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Mr. SMITH. On the problem of negotiating
Senator PASTORE. Of negotiating an agreement of inclusion in the merger by the New York Central and the Pennsylvania with regard to the freight service and also the passenger service?
Mr. SMITH. We haven't been joined in the negotiations, sir, by any of the representatives of the States.
However, we have endeavored to keep the authorities of the various States advised of the basis upon which we were negotiating.
I should say, also, that I have been assured by the representatives of Pennsylvania and New York Central that they, on their part, are prepared to negotiate with public authorities for an acceptable basis upon which they, taking over our freight service, would also arrange to continue the passenger service.
I have reason to believe that there may be some independent negotiations between Penn-Central and some of the State authorities going on at this time.
Senator PASTORE. With reference to the commuter service in New York and Connecticut?
Mr. SMITH. Yes, sir.
Mr. SMITH. I haven't been in on any of those negotiations, so I can't say, Mr. Chairman.
Senator PASTORE. Let's recapitulate a little bit just to get this thing in proper focus.
You have been in consultation with the officials of the New York Central and the Pennsylvania, who have petitioned the ICC for merger with regard to the inclusion in the merger of the operations of the New Haven.
Thus far, you have an assurance that they are perfectly willing to include in the merger and accept the freight service, but insofar as the passenger service is concerned, they are ready and willing to talk about it on the grounds that there must be some kind of cooperation and assistance on the part of the States involved.
Mr. SMITH. That is correct.
Senator PASTORE. Well, I have been saying that for the last 3 months and I can't at this point, and I don't want to be critical about this, but I can't for the life of me understand why, up to this time, the representatives of these States have not gathered themselves together and sat down at least and talked about this, in view of the fact that there has been willingness on the part of the officials of the New York Central and the Pennsylvania to speak about this problem, as I understand from you now.
Mr. Smith. That is my understanding. That is the representations that have been made to me.
Now I should say, however, that I think that there have in recent weeks been exactly that kind of negotiation, at least
Senator PASTORE. I am talking about months, and you are talking about recent weeks. Go ahead, Mr. Smith.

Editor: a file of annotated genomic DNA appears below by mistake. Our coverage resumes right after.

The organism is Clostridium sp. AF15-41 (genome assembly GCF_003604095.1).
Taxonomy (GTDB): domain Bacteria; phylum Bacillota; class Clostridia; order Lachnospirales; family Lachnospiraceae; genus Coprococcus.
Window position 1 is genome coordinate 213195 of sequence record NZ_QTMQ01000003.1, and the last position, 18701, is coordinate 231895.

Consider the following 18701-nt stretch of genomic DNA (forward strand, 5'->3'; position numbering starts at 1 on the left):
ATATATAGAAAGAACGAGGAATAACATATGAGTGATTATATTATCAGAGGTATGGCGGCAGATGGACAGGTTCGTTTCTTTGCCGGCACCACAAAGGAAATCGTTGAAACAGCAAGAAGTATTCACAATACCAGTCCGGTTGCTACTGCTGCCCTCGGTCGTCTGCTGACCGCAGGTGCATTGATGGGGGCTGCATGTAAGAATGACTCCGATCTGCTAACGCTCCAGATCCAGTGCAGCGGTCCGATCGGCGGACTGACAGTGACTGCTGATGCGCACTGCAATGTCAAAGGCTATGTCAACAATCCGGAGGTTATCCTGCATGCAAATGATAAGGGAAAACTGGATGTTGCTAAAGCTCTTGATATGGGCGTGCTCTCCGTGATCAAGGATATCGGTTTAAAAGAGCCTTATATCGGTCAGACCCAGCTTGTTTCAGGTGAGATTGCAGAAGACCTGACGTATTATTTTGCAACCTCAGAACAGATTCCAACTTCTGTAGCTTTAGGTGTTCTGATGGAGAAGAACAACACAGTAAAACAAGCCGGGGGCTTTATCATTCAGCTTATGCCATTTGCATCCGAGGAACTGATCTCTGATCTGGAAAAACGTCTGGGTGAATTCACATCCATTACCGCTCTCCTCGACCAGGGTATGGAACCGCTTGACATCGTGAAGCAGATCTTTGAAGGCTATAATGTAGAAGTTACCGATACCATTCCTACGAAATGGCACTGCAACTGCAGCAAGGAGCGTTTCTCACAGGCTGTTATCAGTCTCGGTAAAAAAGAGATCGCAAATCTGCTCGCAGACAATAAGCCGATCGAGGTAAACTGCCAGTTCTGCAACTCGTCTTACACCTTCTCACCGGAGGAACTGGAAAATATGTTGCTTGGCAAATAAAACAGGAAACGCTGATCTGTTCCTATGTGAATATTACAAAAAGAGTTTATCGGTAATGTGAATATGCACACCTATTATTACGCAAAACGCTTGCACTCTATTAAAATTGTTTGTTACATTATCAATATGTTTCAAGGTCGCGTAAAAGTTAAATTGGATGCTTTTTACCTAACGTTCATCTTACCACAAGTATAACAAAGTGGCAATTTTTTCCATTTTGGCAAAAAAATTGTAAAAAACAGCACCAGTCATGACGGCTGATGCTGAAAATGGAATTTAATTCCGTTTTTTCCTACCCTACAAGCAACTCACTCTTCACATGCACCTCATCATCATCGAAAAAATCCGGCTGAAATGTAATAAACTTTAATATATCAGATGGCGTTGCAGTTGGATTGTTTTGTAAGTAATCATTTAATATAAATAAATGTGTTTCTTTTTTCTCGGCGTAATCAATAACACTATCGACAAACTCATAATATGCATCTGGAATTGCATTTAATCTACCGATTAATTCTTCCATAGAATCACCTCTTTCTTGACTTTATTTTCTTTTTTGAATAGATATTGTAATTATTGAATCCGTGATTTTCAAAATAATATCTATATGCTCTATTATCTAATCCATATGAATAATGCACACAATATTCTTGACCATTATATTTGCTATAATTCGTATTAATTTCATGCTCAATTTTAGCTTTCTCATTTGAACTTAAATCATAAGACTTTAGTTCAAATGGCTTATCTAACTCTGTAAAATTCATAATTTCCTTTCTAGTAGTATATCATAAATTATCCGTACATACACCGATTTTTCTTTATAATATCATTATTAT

Senator LAUSCHE. May I at this point ask a question? How far back does this problem go? You are talking now of 3 months and the period that you have been trustees.
Mr. SMITH. Ihree and one-half years.
Senator LAUSCHE. But how far back of 31/2 years does it go?
Mr. Smith. The problem of commuter service became critical at the time that our freight business fell off to the extent that it could not carry the losses of the commuter service. That has been a situation roughly about 1956, when that happened. Senator LAUSCHE. So it has been in existence for at least 8
years. I do know when we held our extensive hearings in 1958, the subject of commuter service on the Boston & Maine, and on the New Haven was a matter of keen concern.
Now then, about these States trying to solve the problem. How far back does their beginning of effort manifest itself?
Mr. SMITH. Well, sir, when it became apparent that the financial condition of the New Haven Railroad was desperate prior to 1961, the various State governments did confer with the representatives of the management of the railroad and they did extend tax relief at that time in an effort to avoid, to help avoid the bankruptcy of the railroad.
Senator LAUSCHE. I would want to question on this subject of tax relief at a later date, but it doesn't fit in at this time.
Mr. SMITH. Mr. Kirk will be able to answer in great detail these financial questions.
The only further thing I want to say in this opening phase of our presentation is that following Mr. Kirk's presentation of the financial aspects of our problem, we will be prepared to express an opinion, if you so desire, on the various bills that are before the committee.
Senator PASTORE. Yes, sir. All right. Mr. Smith.
Mr. KIRK. Mr. Chairman, gentlemen, I had prepared a statement for the committee supported by exhibits containing numerous financial figures.
In the interests of brevity, I would like to refer to a portion of that statement and in the interest of accuracy I would like to read that portion in view of the figures involved in it.
Senator PASTORE. All right, sir, and at this moment we shall insert in the record your statement in its entirety and you may proceed as you
like. Mr. KIRK. Mr. Chairman, would you also include the insertion of my exhibits, together with the statement?
Senator PASTORE. Are they contained in the statement?
Senator PASTORE. All right, the exhibits as well will be included in the record.
Mr. KIRK. My name is William J. Kirk, I reside at 20 Morse Road, Newtonville, Mass. Together with Richard Joyce Smith and Harry W. Dorigan, I am one of the trustees of the property of the New York, New Haven & Hartford Railroad Co.